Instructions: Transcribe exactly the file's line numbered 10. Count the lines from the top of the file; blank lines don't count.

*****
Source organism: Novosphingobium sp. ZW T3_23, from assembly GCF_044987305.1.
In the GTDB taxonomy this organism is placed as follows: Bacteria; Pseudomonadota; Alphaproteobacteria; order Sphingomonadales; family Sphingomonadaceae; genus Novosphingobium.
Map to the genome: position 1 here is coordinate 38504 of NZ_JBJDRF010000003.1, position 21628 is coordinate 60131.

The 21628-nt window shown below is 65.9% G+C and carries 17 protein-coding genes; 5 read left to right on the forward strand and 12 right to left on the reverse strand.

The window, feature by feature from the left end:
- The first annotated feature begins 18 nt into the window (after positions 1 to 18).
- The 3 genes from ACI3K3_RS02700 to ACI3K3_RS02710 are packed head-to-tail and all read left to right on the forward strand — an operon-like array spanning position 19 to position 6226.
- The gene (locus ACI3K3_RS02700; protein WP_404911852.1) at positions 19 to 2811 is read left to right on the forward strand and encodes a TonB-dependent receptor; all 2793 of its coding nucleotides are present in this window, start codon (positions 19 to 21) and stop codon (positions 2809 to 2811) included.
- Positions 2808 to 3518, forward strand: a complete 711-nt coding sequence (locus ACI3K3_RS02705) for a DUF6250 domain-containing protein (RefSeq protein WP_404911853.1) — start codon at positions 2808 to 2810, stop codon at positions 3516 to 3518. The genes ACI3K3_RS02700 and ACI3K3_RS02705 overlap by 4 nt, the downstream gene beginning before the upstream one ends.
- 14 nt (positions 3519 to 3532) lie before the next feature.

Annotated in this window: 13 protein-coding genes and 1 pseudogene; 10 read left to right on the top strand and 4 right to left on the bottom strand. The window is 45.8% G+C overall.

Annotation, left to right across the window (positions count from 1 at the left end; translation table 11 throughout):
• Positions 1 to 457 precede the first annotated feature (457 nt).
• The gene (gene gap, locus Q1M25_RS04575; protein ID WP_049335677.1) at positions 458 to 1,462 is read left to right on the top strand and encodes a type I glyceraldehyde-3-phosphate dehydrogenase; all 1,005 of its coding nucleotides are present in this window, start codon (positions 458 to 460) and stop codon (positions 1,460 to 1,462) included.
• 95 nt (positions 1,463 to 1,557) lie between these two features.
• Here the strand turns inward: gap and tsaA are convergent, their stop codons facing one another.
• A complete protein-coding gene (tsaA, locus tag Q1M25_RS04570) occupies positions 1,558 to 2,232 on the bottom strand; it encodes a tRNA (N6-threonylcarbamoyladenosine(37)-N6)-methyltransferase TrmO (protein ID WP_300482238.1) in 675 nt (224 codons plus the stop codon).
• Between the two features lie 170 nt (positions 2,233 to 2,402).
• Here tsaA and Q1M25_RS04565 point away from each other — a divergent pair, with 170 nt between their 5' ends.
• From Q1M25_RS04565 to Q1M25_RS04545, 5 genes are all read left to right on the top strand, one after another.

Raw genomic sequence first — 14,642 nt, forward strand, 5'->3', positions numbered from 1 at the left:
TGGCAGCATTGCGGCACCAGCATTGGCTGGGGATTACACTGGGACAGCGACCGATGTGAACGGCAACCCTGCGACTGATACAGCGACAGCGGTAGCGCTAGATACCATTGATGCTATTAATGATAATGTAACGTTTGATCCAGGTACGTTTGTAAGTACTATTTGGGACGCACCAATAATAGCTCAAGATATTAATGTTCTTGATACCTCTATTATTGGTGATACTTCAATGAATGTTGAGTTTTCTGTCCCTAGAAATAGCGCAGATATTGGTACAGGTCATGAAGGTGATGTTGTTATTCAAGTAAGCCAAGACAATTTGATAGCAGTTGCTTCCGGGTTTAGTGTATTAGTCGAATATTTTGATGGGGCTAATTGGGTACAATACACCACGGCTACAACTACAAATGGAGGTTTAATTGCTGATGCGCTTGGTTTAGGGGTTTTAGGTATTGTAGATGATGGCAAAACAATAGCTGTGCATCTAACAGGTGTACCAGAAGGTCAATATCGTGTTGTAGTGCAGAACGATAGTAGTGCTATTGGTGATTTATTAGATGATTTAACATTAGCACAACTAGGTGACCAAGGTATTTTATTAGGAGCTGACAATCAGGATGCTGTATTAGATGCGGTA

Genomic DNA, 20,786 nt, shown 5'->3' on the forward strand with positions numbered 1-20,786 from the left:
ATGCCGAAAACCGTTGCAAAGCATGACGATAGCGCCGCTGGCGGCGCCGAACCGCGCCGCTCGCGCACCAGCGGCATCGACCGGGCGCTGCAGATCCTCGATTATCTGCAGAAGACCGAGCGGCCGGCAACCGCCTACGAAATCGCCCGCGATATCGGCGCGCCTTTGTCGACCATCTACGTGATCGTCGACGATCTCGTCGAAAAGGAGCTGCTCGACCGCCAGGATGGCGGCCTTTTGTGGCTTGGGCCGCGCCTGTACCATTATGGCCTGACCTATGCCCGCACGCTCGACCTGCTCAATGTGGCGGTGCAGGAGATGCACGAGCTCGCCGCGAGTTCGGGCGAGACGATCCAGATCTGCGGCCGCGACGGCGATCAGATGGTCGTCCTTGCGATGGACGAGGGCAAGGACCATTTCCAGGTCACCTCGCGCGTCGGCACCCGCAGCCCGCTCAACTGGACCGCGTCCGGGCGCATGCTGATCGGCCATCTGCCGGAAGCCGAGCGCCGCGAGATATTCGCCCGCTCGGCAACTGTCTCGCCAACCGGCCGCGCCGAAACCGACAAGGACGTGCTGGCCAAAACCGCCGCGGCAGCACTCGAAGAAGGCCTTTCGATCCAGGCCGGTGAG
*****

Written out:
- 14 nt (positions 3519 to 3532) lie before the next feature.